Buddhism’s Boundaries

Saturday, March 1 - Sunday, March 2, 2014

Sat, March 1, 2014 | Meyerson Conference Room, WCH 4.118

Saturday, March 1 - Sunday, March 2, 2014

Scholars of religion have long realized that the attempt to distinguish “religions” in micro-historical contexts creates problems, not only in South Asia. How exactly do we determine whether a specific religious practice, a certain concept, or another religious expression is “Buddhist,” “Hindu,” “Jain,” etc.? While some scholars claim that such distinctions are fundamentally problematic and anachronistic, historical studies show that things are more complex. For many people’s religious lives, past and present, drawing distinctions may indeed be rather irrelevant, but there is also ample evidence that at all times some people did determine their religious identities by demarcating the religious Other. Normatively distinguishing religious traditions is problematic, but we can examine the boundaries that are drawn by religious actors themselves in certain historical moments.

The papers of this conference present historical instances of how boundaries between Buddhism and other religions in South Asia are determined. General topics for the discussion are the form and location of such postulated boundaries; the ways in which they are constructed and interpreted by the actors; the motives and intentions behind the boundary-work (religious, social, political, economic, etc.); and the analysis of the thus-constructed religious identity and its relation to other identities (linguistic, spatial/regional/national, gender, class, etc.). Other important subjects of discussion include the possibility that multiple, even conflicting boundaries are drawn by different actors in one and the same historical situation, and that boundaries are unstable and shifting over time.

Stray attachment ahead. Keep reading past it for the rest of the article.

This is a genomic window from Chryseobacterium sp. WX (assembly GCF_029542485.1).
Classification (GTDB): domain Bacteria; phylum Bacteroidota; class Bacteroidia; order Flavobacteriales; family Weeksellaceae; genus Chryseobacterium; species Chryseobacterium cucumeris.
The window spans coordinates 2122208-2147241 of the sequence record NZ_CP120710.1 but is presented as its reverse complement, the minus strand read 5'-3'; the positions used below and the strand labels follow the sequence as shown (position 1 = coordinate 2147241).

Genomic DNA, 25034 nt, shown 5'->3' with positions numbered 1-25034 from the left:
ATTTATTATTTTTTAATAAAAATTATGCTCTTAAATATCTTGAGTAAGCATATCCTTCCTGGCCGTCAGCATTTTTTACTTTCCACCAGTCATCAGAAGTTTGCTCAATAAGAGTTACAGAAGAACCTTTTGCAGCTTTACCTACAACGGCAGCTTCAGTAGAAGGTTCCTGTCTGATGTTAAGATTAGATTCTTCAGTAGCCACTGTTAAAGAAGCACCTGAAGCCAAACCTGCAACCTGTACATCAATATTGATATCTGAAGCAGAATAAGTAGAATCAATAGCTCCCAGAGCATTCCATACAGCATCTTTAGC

The goal of the conference is to refine methods for the analysis of religious boundary-work and identity construction. This may give reason to reconsider the actual subject matter of Buddhist Studies and, more generally, help scholars of religion scrutinize how they distinguish “religions” historically.

For conference program, click here


Dan Boucher (Cornell University)

Ronald Davidson (Fairfield University)

Robert DeCaroli (George Mason University)

Christoph Emmrich (University of Toronto, Canada)

Oliver Freiberger (UT Austin)

John Holt (Bowdoin College)

Janice Leoshko (UT Austin)

Claire Maes (Ghent University, Belgium)

Anne Monius (Harvard University)

Patrick Olivelle (UT Austin)


Sponsored by: South Asia Institute, Department of Asian Studies, and Department of Religious Studies

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